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  • Ken C

Can you name the three rivers in Pittsburgh?

Although I grew up just a few miles West of Pittsburgh, I rarely ventured into the city when I was young. Perhaps it was fear of driving in the "big city" but more than likely it was more about my empty wallet as a teenager. I joined the Navy at age 20 and never returned home to live. However, over the past decade or so, my business trips to the Steel City became increasingly frequent, and I chose to attend Robert Morris University in pursuit of my doctorate.

The 1970's city of Pittsburgh that I experienced as a kid is long gone and replaced with a modern urban design. The pollution extensively eliminated thanks to an economy now fueled by world-class technology and healthcare organizations benefiting from an incredibly well-educated population living in a relatively low-cost region of the country. During the difficult years post steel production, Pittsburgh admirably continued to promote its educational institutions operating in its boundaries. Today, the city boastfully touts the research achievements of Carnegie Melon, Pitt, Duquesne, Carlow, Chatham, and Robert Morris Universities.

With its origins deriving from global immigrants in search of manufacturing jobs, it's understandable that the city today still includes multiple distinct neighborhoods which nestle together to create the greater Pittsburgh. Lawrenceville, by example, promotes an artistic community packed with fashionable restaurants and galleries. Shadyside is a well known residential neighborhood with excellent shopping and exciting nightlife. Oakland serves as the home to both Carnegie Melon and the University of Pittsburgh. In recent visits to the city, I enjoyed staying at the new Oaklander Hotel (Marriott Autograph Collection) which opened in 2019. The hotel provides excellent access to all parts of the city and an attractive neighborhood to stroll through, which includes some exciting must-sees.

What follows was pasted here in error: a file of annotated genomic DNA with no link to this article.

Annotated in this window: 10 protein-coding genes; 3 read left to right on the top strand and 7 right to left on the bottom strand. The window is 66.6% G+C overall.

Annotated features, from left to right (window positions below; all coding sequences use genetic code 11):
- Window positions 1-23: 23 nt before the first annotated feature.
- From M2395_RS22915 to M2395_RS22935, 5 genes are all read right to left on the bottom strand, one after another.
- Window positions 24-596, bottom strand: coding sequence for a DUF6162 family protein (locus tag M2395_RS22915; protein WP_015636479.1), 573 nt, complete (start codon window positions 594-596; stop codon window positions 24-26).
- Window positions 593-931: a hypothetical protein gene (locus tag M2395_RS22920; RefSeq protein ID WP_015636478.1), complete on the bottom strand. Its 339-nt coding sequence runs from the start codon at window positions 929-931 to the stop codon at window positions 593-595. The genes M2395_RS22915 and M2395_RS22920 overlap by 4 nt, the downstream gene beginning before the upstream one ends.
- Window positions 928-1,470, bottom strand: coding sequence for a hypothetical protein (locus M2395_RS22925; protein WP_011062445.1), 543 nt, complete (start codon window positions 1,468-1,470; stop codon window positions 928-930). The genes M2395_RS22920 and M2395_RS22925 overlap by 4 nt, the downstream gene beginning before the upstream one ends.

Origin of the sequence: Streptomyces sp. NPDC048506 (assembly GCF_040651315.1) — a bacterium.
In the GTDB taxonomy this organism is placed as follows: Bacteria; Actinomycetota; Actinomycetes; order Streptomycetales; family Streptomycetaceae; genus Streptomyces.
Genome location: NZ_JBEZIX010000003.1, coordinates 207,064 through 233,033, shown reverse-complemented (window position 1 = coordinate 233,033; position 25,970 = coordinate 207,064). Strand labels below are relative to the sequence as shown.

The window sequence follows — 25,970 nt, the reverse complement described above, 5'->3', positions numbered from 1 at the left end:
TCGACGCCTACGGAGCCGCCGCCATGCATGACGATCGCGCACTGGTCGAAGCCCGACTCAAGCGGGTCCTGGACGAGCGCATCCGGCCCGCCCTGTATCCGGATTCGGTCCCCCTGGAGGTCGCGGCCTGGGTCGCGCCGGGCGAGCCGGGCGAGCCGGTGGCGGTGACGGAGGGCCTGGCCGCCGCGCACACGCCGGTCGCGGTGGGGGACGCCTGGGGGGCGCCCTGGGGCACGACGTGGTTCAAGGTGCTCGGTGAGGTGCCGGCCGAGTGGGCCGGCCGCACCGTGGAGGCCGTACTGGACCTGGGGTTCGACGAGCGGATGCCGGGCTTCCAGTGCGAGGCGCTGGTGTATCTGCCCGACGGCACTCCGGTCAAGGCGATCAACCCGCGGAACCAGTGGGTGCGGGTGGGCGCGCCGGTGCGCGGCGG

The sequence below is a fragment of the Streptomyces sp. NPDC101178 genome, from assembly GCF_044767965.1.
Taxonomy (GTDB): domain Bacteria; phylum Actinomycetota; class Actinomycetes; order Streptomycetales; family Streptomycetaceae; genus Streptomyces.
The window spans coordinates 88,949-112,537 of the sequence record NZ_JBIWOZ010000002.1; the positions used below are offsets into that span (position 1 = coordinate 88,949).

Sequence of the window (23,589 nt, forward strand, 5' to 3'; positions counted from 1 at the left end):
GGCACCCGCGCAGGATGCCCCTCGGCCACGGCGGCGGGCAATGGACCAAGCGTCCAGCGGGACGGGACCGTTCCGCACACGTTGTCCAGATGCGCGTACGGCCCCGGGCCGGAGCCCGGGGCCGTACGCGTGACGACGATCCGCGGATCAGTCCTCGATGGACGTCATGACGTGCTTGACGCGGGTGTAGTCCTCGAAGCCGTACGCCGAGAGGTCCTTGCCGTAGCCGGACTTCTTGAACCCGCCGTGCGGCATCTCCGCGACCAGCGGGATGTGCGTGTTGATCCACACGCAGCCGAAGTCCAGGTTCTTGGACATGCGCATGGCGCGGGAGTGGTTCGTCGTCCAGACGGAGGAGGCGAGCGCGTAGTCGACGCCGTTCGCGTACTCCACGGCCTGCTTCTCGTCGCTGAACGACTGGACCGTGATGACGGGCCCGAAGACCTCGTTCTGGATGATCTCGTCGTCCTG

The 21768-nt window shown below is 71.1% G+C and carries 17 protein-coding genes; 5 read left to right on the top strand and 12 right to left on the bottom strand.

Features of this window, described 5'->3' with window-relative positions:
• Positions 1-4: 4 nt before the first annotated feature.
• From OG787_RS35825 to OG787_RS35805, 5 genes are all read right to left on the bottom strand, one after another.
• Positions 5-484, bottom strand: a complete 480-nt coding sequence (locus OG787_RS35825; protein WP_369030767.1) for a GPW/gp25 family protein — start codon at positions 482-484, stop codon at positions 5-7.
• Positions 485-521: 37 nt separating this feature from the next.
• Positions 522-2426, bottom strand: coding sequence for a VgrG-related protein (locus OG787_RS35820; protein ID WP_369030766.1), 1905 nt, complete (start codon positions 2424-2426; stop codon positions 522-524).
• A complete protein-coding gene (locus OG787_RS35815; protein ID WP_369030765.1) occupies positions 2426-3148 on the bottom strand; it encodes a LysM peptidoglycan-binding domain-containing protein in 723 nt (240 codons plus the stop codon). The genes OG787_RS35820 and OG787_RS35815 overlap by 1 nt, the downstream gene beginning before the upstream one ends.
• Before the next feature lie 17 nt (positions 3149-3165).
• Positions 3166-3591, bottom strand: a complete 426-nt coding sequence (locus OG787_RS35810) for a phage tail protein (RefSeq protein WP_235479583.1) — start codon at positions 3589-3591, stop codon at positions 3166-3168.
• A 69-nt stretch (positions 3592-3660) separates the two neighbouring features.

The Cathedral of Learning is one of the sights that you might want to check out on your walk through Oakland. You positively won't miss this incredible University of Pittsburgh landmark, as its the tallest educational building in the Western hemisphere and the second tallest University building in the world. Construction on the building started in 1926 and commenced with its dedication in June of 1937. Although labeled a Cathedral, the building serves the University of Pittsburgh as a gathering place for socialization and continued studies. Inside the building, you will find 30 Nationality Rooms which honor the diverse cultural patchwork that contributed to the growth of Pittsburgh. Several community groups serve as ambassadors to the countries represented in the Cathedral of Learning and work with the associated governments to preserve the authenticity and support the conservation of the rooms themselves. The history of this incredible building is fascinating and even if you don't plan on visiting, it's worth learning more about...

University of Pittsburgh Cathedral of Learning

Within a couple of blocks of the Cathedral of Learning, you will notice the Soldiers and Sailors Memorial Hall and Museum. Dedicated in 1910, this historic landmark proudly functions as the largest monument in the country that honors all branches of military veterans and service personnel. Before your visit, you can learn more about its history at:

Soldiers and Sailors Memorial Hall and Museum in Pittsburgh